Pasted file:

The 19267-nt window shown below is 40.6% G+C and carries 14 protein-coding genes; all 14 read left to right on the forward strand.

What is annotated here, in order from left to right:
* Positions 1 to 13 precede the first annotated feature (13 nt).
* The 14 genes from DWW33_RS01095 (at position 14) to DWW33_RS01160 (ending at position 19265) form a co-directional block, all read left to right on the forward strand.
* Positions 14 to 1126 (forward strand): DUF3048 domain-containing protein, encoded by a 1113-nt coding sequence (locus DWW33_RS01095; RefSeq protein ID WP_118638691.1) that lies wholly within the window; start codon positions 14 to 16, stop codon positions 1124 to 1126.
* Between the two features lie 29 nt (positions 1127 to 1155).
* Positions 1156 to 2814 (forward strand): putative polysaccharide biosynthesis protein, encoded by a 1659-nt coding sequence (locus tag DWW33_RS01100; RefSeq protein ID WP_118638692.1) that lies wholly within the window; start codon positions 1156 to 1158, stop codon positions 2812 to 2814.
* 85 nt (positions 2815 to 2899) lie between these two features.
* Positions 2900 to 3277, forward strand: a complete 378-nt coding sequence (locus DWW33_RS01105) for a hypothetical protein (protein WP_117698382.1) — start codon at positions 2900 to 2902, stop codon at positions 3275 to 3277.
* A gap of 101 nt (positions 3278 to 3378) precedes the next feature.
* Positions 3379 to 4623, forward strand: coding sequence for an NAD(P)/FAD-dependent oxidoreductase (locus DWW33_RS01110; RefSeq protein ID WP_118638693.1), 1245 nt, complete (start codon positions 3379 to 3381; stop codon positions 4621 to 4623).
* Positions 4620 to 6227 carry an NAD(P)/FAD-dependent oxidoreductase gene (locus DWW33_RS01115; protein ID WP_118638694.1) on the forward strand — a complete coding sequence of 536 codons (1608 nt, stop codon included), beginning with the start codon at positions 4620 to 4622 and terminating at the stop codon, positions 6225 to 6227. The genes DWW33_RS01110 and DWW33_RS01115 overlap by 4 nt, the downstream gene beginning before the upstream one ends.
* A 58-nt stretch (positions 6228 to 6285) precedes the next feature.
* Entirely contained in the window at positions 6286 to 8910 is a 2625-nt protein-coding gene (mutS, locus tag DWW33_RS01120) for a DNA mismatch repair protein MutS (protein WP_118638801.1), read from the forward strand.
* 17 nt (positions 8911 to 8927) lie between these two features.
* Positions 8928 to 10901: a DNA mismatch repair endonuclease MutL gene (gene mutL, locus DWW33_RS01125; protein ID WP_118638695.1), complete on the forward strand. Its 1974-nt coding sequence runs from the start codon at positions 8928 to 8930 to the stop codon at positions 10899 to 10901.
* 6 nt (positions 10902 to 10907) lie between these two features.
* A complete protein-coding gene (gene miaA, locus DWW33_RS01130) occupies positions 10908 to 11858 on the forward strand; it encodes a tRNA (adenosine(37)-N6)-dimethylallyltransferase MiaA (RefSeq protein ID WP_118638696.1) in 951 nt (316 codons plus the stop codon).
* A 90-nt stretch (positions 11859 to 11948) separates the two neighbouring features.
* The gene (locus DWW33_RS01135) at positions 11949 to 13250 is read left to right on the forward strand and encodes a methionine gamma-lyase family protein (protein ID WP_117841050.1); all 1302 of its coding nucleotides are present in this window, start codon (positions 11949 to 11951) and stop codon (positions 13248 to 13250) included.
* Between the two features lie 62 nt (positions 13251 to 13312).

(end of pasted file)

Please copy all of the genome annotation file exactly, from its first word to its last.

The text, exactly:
The 19267-nt window shown below is 40.6% G+C and carries 14 protein-coding genes; all 14 read left to right on the forward strand.

What is annotated here, in order from left to right:
* Positions 1 to 13 precede the first annotated feature (13 nt).
* The 14 genes from DWW33_RS01095 (at position 14) to DWW33_RS01160 (ending at position 19265) form a co-directional block, all read left to right on the forward strand.
* Positions 14 to 1126 (forward strand): DUF3048 domain-containing protein, encoded by a 1113-nt coding sequence (locus DWW33_RS01095; RefSeq protein ID WP_118638691.1) that lies wholly within the window; start codon positions 14 to 16, stop codon positions 1124 to 1126.
* Between the two features lie 29 nt (positions 1127 to 1155).
* Positions 1156 to 2814 (forward strand): putative polysaccharide biosynthesis protein, encoded by a 1659-nt coding sequence (locus tag DWW33_RS01100; RefSeq protein ID WP_118638692.1) that lies wholly within the window; start codon positions 1156 to 1158, stop codon positions 2812 to 2814.
* 85 nt (positions 2815 to 2899) lie between these two features.
* Positions 2900 to 3277, forward strand: a complete 378-nt coding sequence (locus DWW33_RS01105) for a hypothetical protein (protein WP_117698382.1) — start codon at positions 2900 to 2902, stop codon at positions 3275 to 3277.
* A gap of 101 nt (positions 3278 to 3378) precedes the next feature.
* Positions 3379 to 4623, forward strand: coding sequence for an NAD(P)/FAD-dependent oxidoreductase (locus DWW33_RS01110; RefSeq protein ID WP_118638693.1), 1245 nt, complete (start codon positions 3379 to 3381; stop codon positions 4621 to 4623).
* Positions 4620 to 6227 carry an NAD(P)/FAD-dependent oxidoreductase gene (locus DWW33_RS01115; protein ID WP_118638694.1) on the forward strand — a complete coding sequence of 536 codons (1608 nt, stop codon included), beginning with the start codon at positions 4620 to 4622 and terminating at the stop codon, positions 6225 to 6227. The genes DWW33_RS01110 and DWW33_RS01115 overlap by 4 nt, the downstream gene beginning before the upstream one ends.
* A 58-nt stretch (positions 6228 to 6285) precedes the next feature.
* Entirely contained in the window at positions 6286 to 8910 is a 2625-nt protein-coding gene (mutS, locus tag DWW33_RS01120) for a DNA mismatch repair protein MutS (protein WP_118638801.1), read from the forward strand.
* 17 nt (positions 8911 to 8927) lie between these two features.
* Positions 8928 to 10901: a DNA mismatch repair endonuclease MutL gene (gene mutL, locus DWW33_RS01125; protein ID WP_118638695.1), complete on the forward strand. Its 1974-nt coding sequence runs from the start codon at positions 8928 to 8930 to the stop codon at positions 10899 to 10901.
* 6 nt (positions 10902 to 10907) lie between these two features.
* A complete protein-coding gene (gene miaA, locus DWW33_RS01130) occupies positions 10908 to 11858 on the forward strand; it encodes a tRNA (adenosine(37)-N6)-dimethylallyltransferase MiaA (RefSeq protein ID WP_118638696.1) in 951 nt (316 codons plus the stop codon).
* A 90-nt stretch (positions 11859 to 11948) separates the two neighbouring features.
* The gene (locus DWW33_RS01135) at positions 11949 to 13250 is read left to right on the forward strand and encodes a methionine gamma-lyase family protein (protein ID WP_117841050.1); all 1302 of its coding nucleotides are present in this window, start codon (positions 11949 to 11951) and stop codon (positions 13248 to 13250) included.
* Between the two features lie 62 nt (positions 13251 to 13312).